Colloquium: Water Management and Water Relations of Horticultural Crops Using Water Stress to Control Vegetative Growth and Productivity of Temperate Fruit Trees

R. Scott Johnson and Dale F. Handley

Department of Pomology, University of California, Kearney Agricultural Center, 9240 S. Riverbend Ave., Parlier, CA 93648.

 

Water stress almost always reduces yield in agricultural crops. Numerous studies have demonstrated the negative impact of water stress on various plant processes (Bradford and Hsiao, 1982). A close correlation exists between water use or evapotranspiration and final yield in annual crops (Hanks, 1983), so stress should be avoided at all stages of development. However, for mature fruit trees, this relationship may not hold in many situations, thus providing the opportunity for saving water without reducing production.

The perennial nature of fruit trees helps provide this opportunity. Because a mature tree already has grown a supporting structure of scaffolds and branches, it can rapidly grow a full canopy of leaves in the spring to maximize light interception and provide renewal fruiting wood for the following year. Further vegetative growth does not substantially increase total light interception and is generally undesirable growth that must be pruned out later. Therefore, imposing moderate water stress to reduce vegetative growth may have no negative effect on total photosynthate production and continued productivity. In fact, even beneficial results may be obtained because of less shading of lower and interior fruiting wood, better light distribution throughout the tree, and reduced need for summer and dormant pruning.

Reduced canopy development (shoot growth and leaf expansion) is one of the earliest responses to water stress, occurring before stomatal closure and reduction of photosynthesis (Bradford and Hsiao, 1982). Theoretically, this should allow for greater availability of carbohydrates for the growth of other organs. Indeed, increased root growth has been demonstrated under moderate water stress (Sharp and Davies, 1975). In fruit trees the goal is to divert these carbohydrates into fruit growth. Since fruit growth tends to dominate over vegetative growth (Higgs and Jones, 1991; Lenz, 1967), we have hypothesized that moderate water stress will not reduce fruit growth and may even promote it (Fig. 1). The idea of purposely imposing moderate stress to achieve certain beneficial results has generally been termed regulated deficit irrigation (RDI) (Behboudian and Mills, 1997). Of course, moderate, beneficial stress can quickly turn into severe, harmful stress (point A in Fig. 1) and may depend on many factors, such as variety, environmental conditions, and timing of the stress. This emphasizes the need to accurately measure stress and to thoroughly understand the processes occurring in the tree as moderate stress develops.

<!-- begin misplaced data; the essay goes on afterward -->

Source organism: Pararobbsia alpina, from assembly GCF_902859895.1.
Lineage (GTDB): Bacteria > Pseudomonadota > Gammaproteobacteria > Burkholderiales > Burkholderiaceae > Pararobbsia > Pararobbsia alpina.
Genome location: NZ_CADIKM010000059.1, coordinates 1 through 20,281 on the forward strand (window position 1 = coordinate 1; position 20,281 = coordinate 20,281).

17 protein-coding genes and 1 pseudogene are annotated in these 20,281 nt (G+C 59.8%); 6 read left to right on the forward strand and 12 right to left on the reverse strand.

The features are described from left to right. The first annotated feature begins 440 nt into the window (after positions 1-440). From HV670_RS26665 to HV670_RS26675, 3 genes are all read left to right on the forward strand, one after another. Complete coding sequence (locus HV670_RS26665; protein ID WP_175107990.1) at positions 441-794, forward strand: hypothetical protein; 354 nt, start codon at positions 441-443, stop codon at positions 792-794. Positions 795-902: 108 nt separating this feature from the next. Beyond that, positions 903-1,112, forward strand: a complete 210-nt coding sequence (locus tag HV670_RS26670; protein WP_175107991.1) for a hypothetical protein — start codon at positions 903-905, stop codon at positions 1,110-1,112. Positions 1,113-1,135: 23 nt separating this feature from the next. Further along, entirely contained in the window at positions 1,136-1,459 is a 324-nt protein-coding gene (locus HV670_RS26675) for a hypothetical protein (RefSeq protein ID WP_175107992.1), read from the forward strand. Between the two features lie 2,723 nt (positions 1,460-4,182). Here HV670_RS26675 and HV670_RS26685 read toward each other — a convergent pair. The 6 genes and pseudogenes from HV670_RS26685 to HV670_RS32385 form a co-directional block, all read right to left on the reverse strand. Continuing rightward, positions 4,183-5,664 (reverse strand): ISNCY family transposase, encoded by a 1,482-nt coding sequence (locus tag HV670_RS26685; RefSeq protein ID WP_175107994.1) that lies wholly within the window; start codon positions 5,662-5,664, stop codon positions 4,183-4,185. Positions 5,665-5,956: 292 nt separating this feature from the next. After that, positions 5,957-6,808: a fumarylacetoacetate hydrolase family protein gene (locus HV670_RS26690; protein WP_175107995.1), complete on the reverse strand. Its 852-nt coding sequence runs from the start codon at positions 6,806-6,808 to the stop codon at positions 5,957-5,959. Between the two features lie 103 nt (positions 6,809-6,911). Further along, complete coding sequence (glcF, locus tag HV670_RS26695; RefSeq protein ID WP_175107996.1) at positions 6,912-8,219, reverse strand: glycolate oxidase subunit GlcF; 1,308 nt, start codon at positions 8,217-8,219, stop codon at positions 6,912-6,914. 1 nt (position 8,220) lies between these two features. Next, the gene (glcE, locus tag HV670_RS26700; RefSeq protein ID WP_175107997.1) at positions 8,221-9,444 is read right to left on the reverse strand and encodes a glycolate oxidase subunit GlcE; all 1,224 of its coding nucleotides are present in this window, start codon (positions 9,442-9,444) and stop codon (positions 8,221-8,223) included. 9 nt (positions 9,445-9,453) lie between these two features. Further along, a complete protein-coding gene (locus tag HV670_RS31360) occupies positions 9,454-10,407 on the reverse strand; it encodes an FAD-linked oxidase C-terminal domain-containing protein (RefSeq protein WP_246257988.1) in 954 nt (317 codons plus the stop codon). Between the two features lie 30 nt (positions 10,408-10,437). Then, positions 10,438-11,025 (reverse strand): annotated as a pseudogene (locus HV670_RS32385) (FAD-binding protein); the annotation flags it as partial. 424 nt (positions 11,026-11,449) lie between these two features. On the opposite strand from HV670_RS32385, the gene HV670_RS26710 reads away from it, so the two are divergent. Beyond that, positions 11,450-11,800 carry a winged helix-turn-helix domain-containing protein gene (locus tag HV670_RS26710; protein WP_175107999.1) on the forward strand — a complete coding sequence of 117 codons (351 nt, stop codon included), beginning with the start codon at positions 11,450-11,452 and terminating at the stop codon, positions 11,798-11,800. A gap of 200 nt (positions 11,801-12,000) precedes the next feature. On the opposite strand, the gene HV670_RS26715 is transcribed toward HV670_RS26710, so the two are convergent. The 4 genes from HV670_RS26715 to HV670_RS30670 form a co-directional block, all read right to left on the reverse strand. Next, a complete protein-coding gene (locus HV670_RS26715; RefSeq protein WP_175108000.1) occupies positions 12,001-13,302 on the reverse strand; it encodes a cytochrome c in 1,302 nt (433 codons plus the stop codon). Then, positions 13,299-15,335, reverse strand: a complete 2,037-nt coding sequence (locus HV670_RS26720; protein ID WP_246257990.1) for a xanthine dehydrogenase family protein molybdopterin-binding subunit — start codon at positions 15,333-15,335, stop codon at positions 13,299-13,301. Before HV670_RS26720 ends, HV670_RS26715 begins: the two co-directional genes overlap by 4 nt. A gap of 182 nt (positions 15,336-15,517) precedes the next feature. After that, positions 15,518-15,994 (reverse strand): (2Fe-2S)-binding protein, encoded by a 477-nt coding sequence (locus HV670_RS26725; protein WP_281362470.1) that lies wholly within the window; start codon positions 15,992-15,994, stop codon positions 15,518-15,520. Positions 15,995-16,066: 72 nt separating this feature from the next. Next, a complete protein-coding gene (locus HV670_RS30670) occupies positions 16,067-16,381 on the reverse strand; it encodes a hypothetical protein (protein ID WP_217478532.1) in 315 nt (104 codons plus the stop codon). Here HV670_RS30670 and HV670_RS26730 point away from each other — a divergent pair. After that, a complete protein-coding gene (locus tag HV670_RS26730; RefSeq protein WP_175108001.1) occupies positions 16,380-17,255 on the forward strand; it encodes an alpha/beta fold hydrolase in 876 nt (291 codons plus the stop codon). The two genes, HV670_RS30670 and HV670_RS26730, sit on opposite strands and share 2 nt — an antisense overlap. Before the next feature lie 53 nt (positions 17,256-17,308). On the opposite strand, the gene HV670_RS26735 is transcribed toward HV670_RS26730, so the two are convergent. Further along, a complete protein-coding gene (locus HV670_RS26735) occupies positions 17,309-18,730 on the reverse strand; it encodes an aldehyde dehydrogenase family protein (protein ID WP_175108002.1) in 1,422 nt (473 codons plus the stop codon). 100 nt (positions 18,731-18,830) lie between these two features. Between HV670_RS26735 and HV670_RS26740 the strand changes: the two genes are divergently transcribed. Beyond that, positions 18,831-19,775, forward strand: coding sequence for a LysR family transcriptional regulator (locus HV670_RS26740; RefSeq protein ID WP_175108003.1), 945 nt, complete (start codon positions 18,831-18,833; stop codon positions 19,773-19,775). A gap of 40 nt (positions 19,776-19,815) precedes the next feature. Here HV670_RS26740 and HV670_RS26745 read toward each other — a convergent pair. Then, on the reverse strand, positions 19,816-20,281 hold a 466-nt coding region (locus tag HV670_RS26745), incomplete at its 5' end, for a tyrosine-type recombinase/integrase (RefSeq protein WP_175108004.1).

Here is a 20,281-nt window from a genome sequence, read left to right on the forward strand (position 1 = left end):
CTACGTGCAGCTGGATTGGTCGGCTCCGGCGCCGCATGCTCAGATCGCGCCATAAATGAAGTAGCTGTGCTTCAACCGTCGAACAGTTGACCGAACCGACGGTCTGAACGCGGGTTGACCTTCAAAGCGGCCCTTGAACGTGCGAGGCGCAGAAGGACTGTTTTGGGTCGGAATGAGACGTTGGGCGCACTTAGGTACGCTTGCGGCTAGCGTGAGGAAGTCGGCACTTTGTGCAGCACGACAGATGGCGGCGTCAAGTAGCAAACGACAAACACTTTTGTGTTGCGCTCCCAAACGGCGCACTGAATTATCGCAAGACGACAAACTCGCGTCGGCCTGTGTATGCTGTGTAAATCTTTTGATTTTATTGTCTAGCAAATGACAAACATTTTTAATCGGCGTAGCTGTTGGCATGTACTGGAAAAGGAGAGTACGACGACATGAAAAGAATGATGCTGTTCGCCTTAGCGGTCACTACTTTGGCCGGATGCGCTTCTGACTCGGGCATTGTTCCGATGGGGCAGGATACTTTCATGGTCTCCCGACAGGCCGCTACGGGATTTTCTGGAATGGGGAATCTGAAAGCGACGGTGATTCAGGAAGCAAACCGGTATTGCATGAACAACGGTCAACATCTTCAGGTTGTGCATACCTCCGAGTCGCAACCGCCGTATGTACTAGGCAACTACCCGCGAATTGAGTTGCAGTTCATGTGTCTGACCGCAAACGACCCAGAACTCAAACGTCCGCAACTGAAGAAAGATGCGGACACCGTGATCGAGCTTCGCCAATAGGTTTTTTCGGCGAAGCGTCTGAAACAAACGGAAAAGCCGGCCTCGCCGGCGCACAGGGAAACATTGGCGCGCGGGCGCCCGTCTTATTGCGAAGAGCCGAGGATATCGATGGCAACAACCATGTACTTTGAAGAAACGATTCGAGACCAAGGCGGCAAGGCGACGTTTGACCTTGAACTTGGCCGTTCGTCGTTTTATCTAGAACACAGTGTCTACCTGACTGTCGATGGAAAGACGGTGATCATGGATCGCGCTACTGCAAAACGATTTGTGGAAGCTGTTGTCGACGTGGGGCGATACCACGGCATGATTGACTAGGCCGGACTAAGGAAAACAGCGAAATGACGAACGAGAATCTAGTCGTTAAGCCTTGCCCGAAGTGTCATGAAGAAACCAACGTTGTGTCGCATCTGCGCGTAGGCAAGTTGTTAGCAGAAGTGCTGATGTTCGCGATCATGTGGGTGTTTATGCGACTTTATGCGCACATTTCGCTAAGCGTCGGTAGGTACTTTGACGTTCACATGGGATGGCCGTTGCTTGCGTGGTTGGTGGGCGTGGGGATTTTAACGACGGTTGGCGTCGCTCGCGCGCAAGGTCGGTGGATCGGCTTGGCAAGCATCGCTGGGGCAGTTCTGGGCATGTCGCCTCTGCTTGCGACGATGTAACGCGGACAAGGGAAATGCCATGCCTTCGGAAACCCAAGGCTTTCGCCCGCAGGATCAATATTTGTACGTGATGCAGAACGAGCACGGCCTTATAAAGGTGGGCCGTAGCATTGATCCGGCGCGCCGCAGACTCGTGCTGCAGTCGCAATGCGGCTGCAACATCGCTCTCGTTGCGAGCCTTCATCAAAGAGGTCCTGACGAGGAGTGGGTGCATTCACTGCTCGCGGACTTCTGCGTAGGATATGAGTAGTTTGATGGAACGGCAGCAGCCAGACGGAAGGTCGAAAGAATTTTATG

Timing of RDI is critical, especially in temperate fruit trees in which growth of the various organs tends to occur at different times of the season (Chalmers et al., 1985). We have hypothesized that temperate fruit trees can tolerate or benefit from moderate water stress during two periods. First, the period after harvest should have potential because no fruit is present and the concern is with proper development of fruit buds for next year’s crop. With early maturing varieties, this period can be quite long, so the potential for water savings is substantial. The second period is during the lag phase (stage II) of peach (Prunus persica (L.) Batsch) fruit growth (Lilleland, 1933). Stone fruit typically follow a double sigmoid pattern of growth. Rapid periods of growth after bloom and before harvest are separated by a slower lag phase of growth. Since fruit diameter is increasing more slowly, water stress should have only a minor effect on fruit growth but a major impact on vegetative growth. During the subsequent period of rapid fruit growth (stage III) carbohydrates should be diverted from vegetative growth into fruit growth.

POSTHARVEST WATER STRESS

Larson et al. (1988), working with a June-harvested peach cultivar in California reported no loss of production or fruit size when RDI treatments were imposed between mid-June and mid-October in a flood-irrigated orchard. Continuing this same experiment for 4 years, Johnson et al. (1992) demonstrated continued productivity, reduced vegetative growth, substantial savings of water and no indication of decreased tree health or vigor. The main drawback to the RDI treatment was an increase in fruit doubles (Fig. 2A). A single postharvest irrigation in early August effectively reduced the level of this disorder but still provided substantial water savings. Subsequent work with a May-harvested peach cultivar using microsprinkler irrigation documented another fruit quality disorder, termed "deep suture" (Fig. 2B), associated with late-season water stress (Handley, 1991). Alleviation of water stress by irrigating between early August and early September reduced the incidence of both doubles and deep sutures to the level of the fully irrigated control (Table 1). Microscopic examination of developing fruit buds showed that carpel differentiation was occurring in late August and early September. Therefore, the practice of reducing or eliminating irrigation after harvest of early maturing peach cultivars appears to be a feasible means of saving water without reducing production, as long as stress is alleviated during the period of carpel differentiation.

Similar treatments were imposed on an early-maturing plum (P. salicina L.) cultivar irrigated with foggers (Johnson et al., 1994). Even under extensive water stress, no double fruit or deep sutures were induced. However, completely cutting off irrigation led to partial defoliation within a few weeks and subsequent loss of yield. In trees that were irrigated daily, but at half the rate of the fully irrigated control, no reduction in yield or fruit quality occurred over a 3-year period.

Other researchers have reported negative effects of postharvest water stress on apricot (P. armeniaca L.) fruit (Brown, 1953; Uriu, 1964). This could be due to the severity of stress but may also reflect differences in species. Additional research is needed to determine how well different species under different conditions can tolerate postharvest stress.

WATER STRESS DURING FRUIT GROWTH